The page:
Nearly all lower limb prostheses for levels through the anatomical ankle or higher include a prosthetic foot and ankle system. This may be as uncomplicated as a solid ankle cushioned heel foot bolted to a rigid laminated ankle block, or as complex as a foot that combines multiaxial features with carbon plates, adjustable heel stiffness, and modular connectors. The array of choices increases as new feet are introduced. Although such diversity is generally an advantage, selecting the best foot and ankle to match the patient’s needs and goals can be a challenge. As foot-ankle technology has advanced, so have methods and means to understand how prosthetic feet work or compare with each other, and what impact they may have on a user’s function. This knowledge base comprises the current state of the art. Patients, clinicians and third-party payers receive information about feet through various sources including advertising, manufacturer’s specifications, anecdotal clinical experience, and published evidence-based reports. Recently a group of engineers, biomechanists, prosthetists, therapists, and physicians, all involved in various aspects of developing, fitting, and studying prosthetic feet, spent nearly 3 days reviewing the literature and attempting to summarize the current state of the science of prosthetic feet and ankles.
This State-of-the-Science Conference (SSC) on prosthetic feet and ankle mechanisms was convened April 14–16, 2005, in Dallas, at Texas Scottish Rite Hospital for Children. The SSC is an activity in evidence-based health technology assessment and transfer conducted by the American Academy of Orthotists and Prosthetists. Under this program, the Academy organizes major conferences to produce statements on the current state of the science and identification of potential research priorities on important topics related to the provision of orthotic and prosthetic (O&P) care.
An SSC is designed to provide a systematic review of literature and ranking of evidence on a conference topic. The purpose is to evaluate the available scientific information on an aspect of O&P care and develop statements that advance understanding of the issues in question that will be useful to health professionals and the public. It may also serve as a mechanism to document clinical belief systems in O&P care, based on what is understood through sound research or from expert opinion. The end goal of an SSC is to publish a document that identifies and ranks the available evidence and defines the current status of patient care, to develop consensus on controversial issues where possible, and to identify research priorities.
The SSC on Prosthetic Foot-Ankle Mechanisms was called to examine the body of scientific evidence that supports the clinical prescription and use of prosthetic foot and ankle mechanisms. It is generally understood that components such as torque and shock absorbers can be added to alter the function of many feet. For purposes of simplicity and focus, such separate components were excluded from this review. Studies regarding foot-ankle components that included vertical shock or torsion absorption as part of their fundamental mechanical design were included.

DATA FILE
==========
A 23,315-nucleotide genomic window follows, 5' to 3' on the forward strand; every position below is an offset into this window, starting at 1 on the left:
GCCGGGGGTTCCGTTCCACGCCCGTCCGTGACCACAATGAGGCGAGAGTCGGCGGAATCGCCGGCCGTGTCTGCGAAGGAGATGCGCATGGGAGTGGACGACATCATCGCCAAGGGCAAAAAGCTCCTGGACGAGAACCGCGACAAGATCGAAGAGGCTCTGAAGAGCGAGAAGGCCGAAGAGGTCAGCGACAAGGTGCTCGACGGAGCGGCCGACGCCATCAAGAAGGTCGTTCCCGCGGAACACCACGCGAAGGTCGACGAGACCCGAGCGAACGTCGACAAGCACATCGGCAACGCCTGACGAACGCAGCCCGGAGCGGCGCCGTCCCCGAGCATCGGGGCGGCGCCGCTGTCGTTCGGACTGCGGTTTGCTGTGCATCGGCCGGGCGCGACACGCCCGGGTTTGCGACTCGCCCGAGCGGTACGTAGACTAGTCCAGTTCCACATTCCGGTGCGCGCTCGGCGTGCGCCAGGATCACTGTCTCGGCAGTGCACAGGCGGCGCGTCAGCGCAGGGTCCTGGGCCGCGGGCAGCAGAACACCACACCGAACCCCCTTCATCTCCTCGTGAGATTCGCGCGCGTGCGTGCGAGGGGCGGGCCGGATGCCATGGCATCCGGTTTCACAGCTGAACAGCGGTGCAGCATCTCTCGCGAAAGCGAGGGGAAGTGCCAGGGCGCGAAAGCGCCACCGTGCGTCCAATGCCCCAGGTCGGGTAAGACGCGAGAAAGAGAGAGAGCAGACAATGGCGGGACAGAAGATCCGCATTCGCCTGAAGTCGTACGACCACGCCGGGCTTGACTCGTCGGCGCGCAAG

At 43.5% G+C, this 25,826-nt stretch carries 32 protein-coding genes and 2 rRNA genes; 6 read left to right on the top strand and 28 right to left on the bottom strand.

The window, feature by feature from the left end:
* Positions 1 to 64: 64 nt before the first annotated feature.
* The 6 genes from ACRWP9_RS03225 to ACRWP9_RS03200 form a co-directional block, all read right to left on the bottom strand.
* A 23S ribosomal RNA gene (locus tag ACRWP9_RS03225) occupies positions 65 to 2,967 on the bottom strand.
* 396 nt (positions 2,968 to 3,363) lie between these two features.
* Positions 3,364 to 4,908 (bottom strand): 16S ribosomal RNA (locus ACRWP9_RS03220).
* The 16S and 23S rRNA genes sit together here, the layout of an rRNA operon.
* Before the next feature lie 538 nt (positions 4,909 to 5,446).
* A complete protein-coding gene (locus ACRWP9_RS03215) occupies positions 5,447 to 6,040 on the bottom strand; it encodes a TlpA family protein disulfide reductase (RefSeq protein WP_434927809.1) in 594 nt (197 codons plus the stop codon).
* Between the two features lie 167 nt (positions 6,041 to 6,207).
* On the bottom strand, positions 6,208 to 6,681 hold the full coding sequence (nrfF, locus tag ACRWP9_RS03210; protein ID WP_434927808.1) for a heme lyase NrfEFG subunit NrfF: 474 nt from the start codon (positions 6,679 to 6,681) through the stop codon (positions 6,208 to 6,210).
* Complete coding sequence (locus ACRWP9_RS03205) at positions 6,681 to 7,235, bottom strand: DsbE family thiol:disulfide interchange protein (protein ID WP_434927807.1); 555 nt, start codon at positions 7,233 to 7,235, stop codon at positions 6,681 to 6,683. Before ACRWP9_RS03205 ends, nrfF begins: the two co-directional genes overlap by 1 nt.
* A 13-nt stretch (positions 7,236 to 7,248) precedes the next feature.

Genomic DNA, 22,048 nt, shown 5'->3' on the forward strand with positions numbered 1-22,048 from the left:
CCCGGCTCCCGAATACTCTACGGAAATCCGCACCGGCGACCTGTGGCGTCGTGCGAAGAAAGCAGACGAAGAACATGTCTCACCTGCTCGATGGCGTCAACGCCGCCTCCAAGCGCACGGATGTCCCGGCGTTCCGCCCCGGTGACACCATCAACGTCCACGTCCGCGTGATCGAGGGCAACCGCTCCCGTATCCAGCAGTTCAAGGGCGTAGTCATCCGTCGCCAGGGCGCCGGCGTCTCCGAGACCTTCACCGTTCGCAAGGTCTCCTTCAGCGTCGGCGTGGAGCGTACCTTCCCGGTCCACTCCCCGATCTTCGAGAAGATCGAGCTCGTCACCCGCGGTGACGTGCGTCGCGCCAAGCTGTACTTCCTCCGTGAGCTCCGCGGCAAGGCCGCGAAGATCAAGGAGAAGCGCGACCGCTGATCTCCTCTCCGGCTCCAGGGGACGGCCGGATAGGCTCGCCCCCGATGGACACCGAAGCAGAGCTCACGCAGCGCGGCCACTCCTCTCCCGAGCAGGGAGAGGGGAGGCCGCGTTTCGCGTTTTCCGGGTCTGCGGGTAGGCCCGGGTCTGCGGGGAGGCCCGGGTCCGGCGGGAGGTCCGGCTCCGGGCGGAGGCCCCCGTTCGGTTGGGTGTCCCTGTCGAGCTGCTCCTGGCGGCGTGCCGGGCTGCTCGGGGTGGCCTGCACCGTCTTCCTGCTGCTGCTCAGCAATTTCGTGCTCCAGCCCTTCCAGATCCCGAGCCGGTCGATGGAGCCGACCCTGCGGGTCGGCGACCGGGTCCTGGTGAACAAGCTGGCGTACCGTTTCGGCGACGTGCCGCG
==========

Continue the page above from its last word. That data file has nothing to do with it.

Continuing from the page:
An SSC is developed around key questions posed to the panelists. Those questions identified as relevant to the prescription and use of prosthetic foot-ankle mechanisms were:
What scientific methods have been used to determine the functional performance of prosthetic feet and ankle systems in current use?
What is the correlation between the available scientific measurements and the clinical methods used to recommend ankle-foot systems for specific amputees?
What is the correlation between prosthetic foot-ankle systems and prosthetic outcomes (e.g., performance, patient acceptance, durability)?
In light of the literature review and the panel’s discussion, what are the primary future research priorities?
Because it is the goal of the SSC to examine, debate, and answer these questions, panelists were asked to review the literature applicable to one or more of these questions and to write a paper and present their perspectives to the group. Throughout the process, all participants were asked to consider the relevance and validity of the following key areas:
- Time-distance parameters as a measure of prosthetic performance
- O2 consumption/energy consumption studies
- Comparisons to normal gait and normal foot-ankle function
- Comparisons to other prosthetic feet
- Patient preference studies
- Other methods used to evaluate or compare foot-ankle function
Although some discussions were lively and there were understandably areas of controversy, ultimately there was general agreement on the responses summarized herein. On those occasions when the group seemed unlikely to reach consensus, those areas of controversy were identified for future research.
Several articles in this supplement include descriptions of normal foot function; therefore, some repetition was unavoidable. Because each author provides a different perspective — prosthetist, engineer, biomechanist, therapist, etc. — each was thought to be distinct and valuable on its own merits.
The Review of the Literature provides an excellent contextual “map” of the review process that assisted participants in developing their papers and in answering the key questions as a group. The discussion on Terminology introduces some key differences and similarities in how members of a multidisciplinary team may perceive and discuss prosthetic foot function, gait and related biomechanics. Responses to each key question are summarized, and discussions on each topic are presented.
As expected, this was a multidisciplinary group, so the final product reflects diverse perspectives and areas of common ground. The entire project stimulated a great deal of discussion regarding future research and development of prosthetic foot-ankle mechanisms, and how such research can be improved and made more relevant.